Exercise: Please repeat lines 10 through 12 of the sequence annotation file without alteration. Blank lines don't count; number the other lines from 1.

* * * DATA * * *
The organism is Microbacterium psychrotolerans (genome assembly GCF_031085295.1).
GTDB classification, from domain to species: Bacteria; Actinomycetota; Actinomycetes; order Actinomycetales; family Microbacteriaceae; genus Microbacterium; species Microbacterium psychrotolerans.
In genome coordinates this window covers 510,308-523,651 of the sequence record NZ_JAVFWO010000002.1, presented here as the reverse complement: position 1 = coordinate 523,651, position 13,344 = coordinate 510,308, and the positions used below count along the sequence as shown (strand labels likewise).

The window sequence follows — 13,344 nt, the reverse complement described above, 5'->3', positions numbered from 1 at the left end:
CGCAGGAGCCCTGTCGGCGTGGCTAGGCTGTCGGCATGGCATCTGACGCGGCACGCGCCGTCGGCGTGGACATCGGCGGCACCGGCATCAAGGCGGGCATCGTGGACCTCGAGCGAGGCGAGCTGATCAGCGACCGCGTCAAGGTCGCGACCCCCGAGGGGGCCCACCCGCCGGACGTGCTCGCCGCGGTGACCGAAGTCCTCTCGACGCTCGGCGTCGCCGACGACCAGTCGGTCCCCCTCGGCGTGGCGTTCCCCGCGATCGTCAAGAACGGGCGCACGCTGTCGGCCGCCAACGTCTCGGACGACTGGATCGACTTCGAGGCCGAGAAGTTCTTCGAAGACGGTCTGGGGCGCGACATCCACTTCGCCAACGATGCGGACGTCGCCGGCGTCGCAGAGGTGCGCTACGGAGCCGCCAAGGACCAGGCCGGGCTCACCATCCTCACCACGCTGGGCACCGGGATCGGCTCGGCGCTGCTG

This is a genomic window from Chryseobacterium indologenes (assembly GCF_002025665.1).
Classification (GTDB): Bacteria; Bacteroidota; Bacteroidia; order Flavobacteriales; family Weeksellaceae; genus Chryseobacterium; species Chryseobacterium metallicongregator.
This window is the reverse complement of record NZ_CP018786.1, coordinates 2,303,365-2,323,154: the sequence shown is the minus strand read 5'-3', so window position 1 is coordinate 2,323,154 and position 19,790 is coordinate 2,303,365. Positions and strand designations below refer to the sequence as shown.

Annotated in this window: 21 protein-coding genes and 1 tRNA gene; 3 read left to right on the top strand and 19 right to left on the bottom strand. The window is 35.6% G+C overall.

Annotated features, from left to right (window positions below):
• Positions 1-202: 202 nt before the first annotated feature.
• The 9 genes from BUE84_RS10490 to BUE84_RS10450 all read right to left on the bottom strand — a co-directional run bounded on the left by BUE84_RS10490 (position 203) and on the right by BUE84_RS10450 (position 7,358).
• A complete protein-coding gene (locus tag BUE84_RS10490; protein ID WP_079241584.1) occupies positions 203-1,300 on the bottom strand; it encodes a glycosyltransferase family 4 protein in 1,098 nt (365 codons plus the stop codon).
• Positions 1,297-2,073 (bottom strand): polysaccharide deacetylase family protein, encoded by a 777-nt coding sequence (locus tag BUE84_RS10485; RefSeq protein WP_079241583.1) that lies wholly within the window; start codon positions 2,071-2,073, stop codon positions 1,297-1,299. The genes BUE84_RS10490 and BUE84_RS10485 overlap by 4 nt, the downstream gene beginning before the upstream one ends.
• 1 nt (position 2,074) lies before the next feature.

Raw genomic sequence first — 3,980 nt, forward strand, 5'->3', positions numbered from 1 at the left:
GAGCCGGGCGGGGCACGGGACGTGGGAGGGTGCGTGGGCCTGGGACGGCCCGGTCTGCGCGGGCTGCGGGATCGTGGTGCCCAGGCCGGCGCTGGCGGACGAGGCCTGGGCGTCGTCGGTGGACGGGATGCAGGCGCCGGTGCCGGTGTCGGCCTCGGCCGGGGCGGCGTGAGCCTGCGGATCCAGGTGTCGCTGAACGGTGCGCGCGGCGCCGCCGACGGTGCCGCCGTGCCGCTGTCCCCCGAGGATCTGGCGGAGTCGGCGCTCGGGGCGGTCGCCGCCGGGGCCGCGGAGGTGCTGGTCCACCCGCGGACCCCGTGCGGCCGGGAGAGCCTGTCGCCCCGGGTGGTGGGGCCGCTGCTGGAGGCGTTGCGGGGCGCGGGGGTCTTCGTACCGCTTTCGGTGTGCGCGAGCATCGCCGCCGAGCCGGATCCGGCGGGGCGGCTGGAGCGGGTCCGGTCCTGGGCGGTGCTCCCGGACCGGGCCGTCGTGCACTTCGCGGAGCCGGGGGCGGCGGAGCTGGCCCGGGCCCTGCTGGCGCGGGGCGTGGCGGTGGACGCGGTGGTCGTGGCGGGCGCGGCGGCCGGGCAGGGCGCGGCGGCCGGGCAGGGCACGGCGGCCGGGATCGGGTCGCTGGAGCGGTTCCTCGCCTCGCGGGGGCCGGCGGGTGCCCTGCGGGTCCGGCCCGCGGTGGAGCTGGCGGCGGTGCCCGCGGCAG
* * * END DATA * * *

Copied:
Annotated features, from left to right (window positions below):
• Positions 1-202: 202 nt before the first annotated feature.
• The 9 genes from BUE84_RS10490 to BUE84_RS10450 all read right to left on the bottom strand — a co-directional run bounded on the left by BUE84_RS10490 (position 203) and on the right by BUE84_RS10450 (position 7,358).